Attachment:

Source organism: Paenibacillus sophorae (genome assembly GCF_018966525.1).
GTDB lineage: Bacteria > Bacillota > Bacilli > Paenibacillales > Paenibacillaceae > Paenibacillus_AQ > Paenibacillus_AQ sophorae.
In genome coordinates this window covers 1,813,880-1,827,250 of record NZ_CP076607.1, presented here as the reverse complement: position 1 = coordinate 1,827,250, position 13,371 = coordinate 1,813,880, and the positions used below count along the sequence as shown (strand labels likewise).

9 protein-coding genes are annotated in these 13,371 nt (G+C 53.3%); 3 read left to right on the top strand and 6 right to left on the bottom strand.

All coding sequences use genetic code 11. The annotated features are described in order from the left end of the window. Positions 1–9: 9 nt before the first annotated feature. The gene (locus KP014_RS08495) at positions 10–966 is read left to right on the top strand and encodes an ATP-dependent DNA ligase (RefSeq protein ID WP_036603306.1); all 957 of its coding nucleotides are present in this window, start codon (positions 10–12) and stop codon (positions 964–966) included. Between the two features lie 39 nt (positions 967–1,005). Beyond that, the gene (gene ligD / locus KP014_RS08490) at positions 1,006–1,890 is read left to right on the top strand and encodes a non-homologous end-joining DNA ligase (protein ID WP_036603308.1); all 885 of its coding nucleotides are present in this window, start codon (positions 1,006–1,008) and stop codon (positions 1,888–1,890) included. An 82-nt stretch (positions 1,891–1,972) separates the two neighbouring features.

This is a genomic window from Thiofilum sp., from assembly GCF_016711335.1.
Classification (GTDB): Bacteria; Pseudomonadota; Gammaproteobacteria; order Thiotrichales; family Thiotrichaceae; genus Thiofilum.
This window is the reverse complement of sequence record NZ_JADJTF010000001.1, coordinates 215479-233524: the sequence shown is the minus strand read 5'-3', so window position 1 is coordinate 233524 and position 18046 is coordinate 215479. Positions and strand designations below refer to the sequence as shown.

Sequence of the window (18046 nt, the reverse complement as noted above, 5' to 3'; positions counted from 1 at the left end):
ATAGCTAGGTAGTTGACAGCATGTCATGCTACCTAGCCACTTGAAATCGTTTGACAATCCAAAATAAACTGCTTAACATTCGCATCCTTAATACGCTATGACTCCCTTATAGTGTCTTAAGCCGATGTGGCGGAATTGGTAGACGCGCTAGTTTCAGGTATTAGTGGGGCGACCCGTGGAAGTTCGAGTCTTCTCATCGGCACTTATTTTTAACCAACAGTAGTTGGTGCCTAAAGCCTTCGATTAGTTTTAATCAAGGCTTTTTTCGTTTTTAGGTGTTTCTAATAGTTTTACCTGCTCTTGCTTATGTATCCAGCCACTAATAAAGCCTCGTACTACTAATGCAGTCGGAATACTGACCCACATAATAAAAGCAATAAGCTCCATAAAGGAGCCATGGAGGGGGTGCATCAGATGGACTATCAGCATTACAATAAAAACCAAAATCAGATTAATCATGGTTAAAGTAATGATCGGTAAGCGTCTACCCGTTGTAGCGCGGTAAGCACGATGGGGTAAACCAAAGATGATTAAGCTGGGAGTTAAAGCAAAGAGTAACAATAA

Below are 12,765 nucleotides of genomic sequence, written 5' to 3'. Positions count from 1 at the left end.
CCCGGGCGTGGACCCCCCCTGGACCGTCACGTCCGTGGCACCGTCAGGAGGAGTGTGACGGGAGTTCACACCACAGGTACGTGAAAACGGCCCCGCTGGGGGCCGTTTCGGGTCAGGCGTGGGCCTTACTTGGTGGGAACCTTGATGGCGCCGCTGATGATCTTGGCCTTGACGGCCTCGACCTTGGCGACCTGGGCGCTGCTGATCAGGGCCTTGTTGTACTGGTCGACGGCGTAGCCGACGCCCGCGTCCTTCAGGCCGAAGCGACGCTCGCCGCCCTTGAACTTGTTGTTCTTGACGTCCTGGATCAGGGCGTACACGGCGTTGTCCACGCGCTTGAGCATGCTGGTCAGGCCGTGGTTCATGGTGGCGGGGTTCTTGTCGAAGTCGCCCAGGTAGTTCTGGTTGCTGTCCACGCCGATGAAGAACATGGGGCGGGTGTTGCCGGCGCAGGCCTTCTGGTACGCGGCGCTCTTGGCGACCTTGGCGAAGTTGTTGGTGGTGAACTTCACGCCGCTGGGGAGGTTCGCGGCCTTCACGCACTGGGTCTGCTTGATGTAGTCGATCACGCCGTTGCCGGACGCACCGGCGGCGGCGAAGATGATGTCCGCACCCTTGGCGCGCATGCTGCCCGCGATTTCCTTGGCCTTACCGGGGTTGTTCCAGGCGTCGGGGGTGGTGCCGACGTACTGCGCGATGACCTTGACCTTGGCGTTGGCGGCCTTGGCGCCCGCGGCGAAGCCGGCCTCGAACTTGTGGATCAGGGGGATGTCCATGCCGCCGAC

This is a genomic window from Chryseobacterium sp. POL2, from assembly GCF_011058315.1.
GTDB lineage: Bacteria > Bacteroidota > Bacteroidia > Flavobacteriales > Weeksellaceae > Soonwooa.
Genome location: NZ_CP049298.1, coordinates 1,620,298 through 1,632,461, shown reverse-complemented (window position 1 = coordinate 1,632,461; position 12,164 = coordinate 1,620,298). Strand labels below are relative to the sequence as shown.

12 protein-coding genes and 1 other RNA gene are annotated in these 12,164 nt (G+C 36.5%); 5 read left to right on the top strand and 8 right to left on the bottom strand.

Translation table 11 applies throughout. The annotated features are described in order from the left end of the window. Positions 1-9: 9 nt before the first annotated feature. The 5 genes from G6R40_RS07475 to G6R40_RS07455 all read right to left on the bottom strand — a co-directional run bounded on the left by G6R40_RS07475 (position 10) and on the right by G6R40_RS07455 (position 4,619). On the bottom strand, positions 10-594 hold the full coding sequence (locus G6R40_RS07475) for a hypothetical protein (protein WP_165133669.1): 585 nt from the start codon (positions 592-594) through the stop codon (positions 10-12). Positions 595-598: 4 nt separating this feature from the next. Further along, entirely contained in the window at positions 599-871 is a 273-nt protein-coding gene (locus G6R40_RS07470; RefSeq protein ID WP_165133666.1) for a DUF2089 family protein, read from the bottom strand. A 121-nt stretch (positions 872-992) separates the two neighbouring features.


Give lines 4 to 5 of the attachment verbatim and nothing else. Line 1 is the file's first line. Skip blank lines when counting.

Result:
9 protein-coding genes are annotated in these 13,371 nt (G+C 53.3%); 3 read left to right on the top strand and 6 right to left on the bottom strand.

All coding sequences use genetic code 11. The annotated features are described in order from the left end of the window. Positions 1–9: 9 nt before the first annotated feature. The gene (locus KP014_RS08495) at positions 10–966 is read left to right on the top strand and encodes an ATP-dependent DNA ligase (RefSeq protein ID WP_036603306.1); all 957 of its coding nucleotides are present in this window, start codon (positions 10–12) and stop codon (positions 964–966) included. Between the two features lie 39 nt (positions 967–1,005). Beyond that, the gene (gene ligD / locus KP014_RS08490) at positions 1,006–1,890 is read left to right on the top strand and encodes a non-homologous end-joining DNA ligase (protein ID WP_036603308.1); all 885 of its coding nucleotides are present in this window, start codon (positions 1,006–1,008) and stop codon (positions 1,888–1,890) included. An 82-nt stretch (positions 1,891–1,972) separates the two neighbouring features.